Buddhist monks ordain trees
In response to widespread logging, the monks of the Samraong Pagoda acquired legal protection for 18,261 hectares (45,000 acres) of evergreen forest in northwest Cambodia. They established patrol teams, demarcated the forest’s boundaries, and raised environmental awareness among local communities. The monks have developed unique approaches to law enforcement based on Buddhist principles, demonstrating the power of linking conservation with traditional customs and beliefs. 
In Buddhist thought and teaching (based particularly on the Lotus Sutra) the Buddha can take any form to bring about the release of any aspect of nature from suffering – including taking the shape of a tree. Based upon this and in response to the illegal destruction of trees in Cambodia and Thailand, Buddhist monks working in partnership with the Alliance of Religions and Conservation (ARC), have ordained trees as monks. Wrapped in robes these trees are totally protected and the forest within which they stand becomes a sacred and protected area.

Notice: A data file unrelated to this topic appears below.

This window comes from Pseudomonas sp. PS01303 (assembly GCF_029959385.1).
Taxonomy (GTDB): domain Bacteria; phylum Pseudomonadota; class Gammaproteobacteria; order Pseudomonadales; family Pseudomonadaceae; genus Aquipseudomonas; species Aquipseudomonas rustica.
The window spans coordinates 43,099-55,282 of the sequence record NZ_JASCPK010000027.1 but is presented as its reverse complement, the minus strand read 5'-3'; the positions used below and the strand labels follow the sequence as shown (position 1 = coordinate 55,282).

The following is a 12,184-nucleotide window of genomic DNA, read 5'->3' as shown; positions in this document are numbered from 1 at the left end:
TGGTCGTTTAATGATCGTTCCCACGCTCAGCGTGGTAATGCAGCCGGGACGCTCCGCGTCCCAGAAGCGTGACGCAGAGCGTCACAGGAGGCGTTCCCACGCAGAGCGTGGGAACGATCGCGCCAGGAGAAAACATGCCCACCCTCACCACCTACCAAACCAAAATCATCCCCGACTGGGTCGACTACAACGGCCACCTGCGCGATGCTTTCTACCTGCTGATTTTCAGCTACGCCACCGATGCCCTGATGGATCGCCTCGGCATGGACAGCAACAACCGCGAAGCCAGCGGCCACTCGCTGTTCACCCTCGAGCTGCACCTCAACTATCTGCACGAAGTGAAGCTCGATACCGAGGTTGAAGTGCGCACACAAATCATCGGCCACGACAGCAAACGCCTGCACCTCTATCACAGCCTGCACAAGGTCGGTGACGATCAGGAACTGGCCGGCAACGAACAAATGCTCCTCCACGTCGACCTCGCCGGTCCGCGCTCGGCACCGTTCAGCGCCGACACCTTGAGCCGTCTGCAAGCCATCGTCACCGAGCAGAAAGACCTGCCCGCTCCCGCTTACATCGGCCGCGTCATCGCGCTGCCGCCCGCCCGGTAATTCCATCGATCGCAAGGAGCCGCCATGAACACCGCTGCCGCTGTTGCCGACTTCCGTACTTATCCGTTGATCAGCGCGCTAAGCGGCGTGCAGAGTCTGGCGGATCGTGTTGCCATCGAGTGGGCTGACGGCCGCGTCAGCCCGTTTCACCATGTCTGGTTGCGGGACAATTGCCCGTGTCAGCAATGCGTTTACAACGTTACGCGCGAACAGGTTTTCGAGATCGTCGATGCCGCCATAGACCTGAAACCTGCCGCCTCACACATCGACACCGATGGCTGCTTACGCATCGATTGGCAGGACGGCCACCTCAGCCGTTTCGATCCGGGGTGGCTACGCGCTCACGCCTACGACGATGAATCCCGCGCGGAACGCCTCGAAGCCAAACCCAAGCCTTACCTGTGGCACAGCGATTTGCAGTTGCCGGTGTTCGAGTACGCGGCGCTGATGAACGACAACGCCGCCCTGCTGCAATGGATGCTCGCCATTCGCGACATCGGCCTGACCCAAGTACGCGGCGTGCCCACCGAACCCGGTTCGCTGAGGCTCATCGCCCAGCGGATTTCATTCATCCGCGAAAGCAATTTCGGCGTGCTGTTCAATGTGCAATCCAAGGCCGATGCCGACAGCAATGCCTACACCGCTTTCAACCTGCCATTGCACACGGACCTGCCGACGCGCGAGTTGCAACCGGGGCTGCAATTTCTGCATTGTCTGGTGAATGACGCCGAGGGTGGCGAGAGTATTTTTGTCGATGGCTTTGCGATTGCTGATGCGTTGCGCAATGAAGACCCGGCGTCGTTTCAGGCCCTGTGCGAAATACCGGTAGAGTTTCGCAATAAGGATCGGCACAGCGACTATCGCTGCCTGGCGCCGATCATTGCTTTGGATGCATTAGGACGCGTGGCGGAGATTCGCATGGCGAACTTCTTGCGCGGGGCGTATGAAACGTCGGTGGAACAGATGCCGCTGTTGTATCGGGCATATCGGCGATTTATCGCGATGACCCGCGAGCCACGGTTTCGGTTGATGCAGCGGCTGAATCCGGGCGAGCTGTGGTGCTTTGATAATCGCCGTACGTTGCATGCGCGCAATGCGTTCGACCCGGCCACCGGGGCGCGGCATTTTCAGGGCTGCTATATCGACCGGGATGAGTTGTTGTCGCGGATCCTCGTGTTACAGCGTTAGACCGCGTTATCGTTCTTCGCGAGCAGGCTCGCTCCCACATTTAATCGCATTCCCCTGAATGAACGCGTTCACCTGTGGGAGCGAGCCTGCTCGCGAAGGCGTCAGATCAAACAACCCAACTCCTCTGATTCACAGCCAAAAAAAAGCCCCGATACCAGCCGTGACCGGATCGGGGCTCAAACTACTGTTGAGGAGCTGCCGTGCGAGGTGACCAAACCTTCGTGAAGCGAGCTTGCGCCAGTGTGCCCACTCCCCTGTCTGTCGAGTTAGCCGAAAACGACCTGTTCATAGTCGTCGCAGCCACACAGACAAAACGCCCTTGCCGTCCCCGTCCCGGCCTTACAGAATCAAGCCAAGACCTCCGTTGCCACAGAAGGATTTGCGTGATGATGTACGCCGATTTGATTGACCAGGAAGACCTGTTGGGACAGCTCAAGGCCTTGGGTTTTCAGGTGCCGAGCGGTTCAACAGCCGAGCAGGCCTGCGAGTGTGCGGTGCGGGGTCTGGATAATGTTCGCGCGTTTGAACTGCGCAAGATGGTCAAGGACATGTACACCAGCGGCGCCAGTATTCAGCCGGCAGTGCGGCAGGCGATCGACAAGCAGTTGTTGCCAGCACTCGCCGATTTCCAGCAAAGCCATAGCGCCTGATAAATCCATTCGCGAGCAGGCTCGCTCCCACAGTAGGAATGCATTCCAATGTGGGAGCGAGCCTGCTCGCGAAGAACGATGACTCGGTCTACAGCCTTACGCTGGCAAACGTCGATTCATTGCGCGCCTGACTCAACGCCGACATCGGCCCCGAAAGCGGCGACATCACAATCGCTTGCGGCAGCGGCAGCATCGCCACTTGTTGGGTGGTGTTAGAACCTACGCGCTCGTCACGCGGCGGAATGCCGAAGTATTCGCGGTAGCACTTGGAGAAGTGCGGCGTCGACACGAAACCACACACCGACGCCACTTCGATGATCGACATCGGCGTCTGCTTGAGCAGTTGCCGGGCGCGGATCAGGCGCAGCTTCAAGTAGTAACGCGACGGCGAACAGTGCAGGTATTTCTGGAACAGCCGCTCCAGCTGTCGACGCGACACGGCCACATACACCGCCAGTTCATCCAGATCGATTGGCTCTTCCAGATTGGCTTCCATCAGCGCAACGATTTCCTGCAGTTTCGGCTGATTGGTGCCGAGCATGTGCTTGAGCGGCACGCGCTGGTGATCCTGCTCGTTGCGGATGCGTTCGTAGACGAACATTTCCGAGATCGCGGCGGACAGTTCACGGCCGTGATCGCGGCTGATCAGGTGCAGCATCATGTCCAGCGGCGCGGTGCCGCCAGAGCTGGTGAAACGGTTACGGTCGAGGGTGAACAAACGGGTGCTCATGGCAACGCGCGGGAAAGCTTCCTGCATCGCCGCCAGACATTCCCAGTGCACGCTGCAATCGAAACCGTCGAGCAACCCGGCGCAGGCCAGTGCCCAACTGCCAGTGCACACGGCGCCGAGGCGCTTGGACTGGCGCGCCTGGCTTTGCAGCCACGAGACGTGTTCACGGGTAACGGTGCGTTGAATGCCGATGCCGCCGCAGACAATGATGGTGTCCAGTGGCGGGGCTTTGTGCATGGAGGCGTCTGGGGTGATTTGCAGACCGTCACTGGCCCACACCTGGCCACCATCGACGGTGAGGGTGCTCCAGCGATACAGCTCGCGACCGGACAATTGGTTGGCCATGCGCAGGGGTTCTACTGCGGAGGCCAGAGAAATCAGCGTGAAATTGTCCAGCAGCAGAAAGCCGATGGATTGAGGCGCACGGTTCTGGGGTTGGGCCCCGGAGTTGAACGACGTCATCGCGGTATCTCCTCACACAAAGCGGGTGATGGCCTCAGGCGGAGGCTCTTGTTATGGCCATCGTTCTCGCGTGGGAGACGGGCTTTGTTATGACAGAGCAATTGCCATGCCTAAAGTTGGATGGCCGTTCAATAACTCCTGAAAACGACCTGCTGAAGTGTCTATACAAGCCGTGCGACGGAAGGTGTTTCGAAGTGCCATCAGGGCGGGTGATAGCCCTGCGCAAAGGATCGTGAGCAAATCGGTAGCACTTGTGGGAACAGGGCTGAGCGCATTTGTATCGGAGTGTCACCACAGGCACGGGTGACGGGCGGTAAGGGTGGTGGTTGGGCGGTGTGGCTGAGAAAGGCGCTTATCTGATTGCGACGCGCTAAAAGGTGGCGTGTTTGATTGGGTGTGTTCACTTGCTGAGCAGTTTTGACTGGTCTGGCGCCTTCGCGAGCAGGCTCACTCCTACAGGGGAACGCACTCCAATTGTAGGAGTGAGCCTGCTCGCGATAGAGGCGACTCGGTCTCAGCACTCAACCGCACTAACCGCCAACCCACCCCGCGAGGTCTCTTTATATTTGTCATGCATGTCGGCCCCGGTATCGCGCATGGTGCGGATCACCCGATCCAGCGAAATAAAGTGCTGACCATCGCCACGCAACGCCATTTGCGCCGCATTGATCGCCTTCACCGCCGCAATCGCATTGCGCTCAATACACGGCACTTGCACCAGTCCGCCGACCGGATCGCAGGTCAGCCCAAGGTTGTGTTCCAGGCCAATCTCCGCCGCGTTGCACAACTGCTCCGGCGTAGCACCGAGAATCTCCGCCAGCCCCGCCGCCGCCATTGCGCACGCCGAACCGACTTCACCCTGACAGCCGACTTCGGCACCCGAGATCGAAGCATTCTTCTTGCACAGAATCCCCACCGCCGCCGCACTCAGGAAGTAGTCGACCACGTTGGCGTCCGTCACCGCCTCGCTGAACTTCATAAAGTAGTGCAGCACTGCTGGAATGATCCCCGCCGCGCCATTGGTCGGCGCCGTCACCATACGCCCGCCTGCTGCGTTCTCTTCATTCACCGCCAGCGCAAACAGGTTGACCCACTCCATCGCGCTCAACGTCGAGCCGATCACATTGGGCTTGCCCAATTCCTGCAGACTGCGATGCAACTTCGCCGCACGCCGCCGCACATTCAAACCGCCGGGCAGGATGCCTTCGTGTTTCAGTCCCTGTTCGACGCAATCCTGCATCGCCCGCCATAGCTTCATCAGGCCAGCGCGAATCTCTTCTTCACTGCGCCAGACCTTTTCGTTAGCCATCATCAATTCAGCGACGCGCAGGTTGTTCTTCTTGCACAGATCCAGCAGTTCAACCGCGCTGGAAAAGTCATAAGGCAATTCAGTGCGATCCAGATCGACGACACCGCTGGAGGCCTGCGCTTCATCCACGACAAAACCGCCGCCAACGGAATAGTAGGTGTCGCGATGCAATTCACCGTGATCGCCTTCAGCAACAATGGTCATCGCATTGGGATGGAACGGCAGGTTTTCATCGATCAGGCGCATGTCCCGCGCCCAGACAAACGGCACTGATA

The monks of the Samraong Pagoda received the 2010 Equator Prize for outstanding community efforts to conserve biodiversity. The award is sponsored by the UN Development Programme (UNDP).
Monk’s Community Forest is now Cambodia’s largest community forest. While logging and hunting are prohibited, villagers may use traditional fishing methods, collect fallen timber for construction, and harvest non-timber forest products like bamboo, wild ginger, fruit and mushrooms. Illegal logging of the forest has been reduced significantly.
UPDATE 2020: Since the good news from Cambodia it emerged that a Buddhist monk in north-east Thailand has practiced the ordination of trees since 1990 (see Huffington Post, or BBC, or Royal Thai Embassy Washington DC). Symbolic tree ordination has been spreading ever since, also to Sri Lanka (see Friends of the Earth).